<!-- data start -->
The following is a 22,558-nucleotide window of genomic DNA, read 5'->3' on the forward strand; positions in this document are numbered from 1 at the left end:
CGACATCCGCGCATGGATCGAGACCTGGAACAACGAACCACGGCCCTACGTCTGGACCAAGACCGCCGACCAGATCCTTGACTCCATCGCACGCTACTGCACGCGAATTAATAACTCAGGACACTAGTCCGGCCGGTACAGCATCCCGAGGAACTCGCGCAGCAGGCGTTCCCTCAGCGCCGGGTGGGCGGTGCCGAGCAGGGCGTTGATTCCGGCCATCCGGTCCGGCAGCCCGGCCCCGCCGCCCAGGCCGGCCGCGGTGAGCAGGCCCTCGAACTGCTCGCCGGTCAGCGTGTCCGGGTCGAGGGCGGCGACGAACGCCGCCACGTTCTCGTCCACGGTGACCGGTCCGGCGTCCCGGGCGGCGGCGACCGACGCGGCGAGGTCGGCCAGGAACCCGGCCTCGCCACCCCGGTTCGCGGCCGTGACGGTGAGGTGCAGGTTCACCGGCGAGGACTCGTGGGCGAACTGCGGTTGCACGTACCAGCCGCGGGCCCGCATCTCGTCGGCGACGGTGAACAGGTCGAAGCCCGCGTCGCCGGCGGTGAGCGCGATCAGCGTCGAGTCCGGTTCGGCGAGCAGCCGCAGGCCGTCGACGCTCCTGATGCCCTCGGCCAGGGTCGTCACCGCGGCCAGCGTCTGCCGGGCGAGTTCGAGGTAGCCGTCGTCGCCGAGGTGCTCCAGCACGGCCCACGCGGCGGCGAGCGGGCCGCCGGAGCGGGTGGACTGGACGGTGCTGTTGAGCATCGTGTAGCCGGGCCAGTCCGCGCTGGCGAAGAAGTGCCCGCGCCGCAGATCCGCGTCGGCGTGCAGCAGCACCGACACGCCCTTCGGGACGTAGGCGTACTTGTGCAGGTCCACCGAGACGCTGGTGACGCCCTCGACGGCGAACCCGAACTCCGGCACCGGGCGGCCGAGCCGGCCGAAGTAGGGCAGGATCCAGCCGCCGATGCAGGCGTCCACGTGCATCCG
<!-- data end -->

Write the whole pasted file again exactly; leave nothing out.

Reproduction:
The following is a 22,558-nucleotide window of genomic DNA, read 5'->3' on the forward strand; positions in this document are numbered from 1 at the left end:
CGACATCCGCGCATGGATCGAGACCTGGAACAACGAACCACGGCCCTACGTCTGGACCAAGACCGCCGACCAGATCCTTGACTCCATCGCACGCTACTGCACGCGAATTAATAACTCAGGACACTAGTCCGGCCGGTACAGCATCCCGAGGAACTCGCGCAGCAGGCGTTCCCTCAGCGCCGGGTGGGCGGTGCCGAGCAGGGCGTTGATTCCGGCCATCCGGTCCGGCAGCCCGGCCCCGCCGCCCAGGCCGGCCGCGGTGAGCAGGCCCTCGAACTGCTCGCCGGTCAGCGTGTCCGGGTCGAGGGCGGCGACGAACGCCGCCACGTTCTCGTCCACGGTGACCGGTCCGGCGTCCCGGGCGGCGGCGACCGACGCGGCGAGGTCGGCCAGGAACCCGGCCTCGCCACCCCGGTTCGCGGCCGTGACGGTGAGGTGCAGGTTCACCGGCGAGGACTCGTGGGCGAACTGCGGTTGCACGTACCAGCCGCGGGCCCGCATCTCGTCGGCGACGGTGAACAGGTCGAAGCCCGCGTCGCCGGCGGTGAGCGCGATCAGCGTCGAGTCCGGTTCGGCGAGCAGCCGCAGGCCGTCGACGCTCCTGATGCCCTCGGCCAGGGTCGTCACCGCGGCCAGCGTCTGCCGGGCGAGTTCGAGGTAGCCGTCGTCGCCGAGGTGCTCCAGCACGGCCCACGCGGCGGCGAGCGGGCCGCCGGAGCGGGTGGACTGGACGGTGCTGTTGAGCATCGTGTAGCCGGGCCAGTCCGCGCTGGCGAAGAAGTGCCCGCGCCGCAGATCCGCGTCGGCGTGCAGCAGCACCGACACGCCCTTCGGGACGTAGGCGTACTTGTGCAGGTCCACCGAGACGCTGGTGACGCCCTCGACGGCGAACCCGAACTCCGGCACCGGGCGGCCGAGCCGGCCGAAGTAGGGCAGGATCCAGCCGCCGATGCAGGCGTCCACGTGCATCCG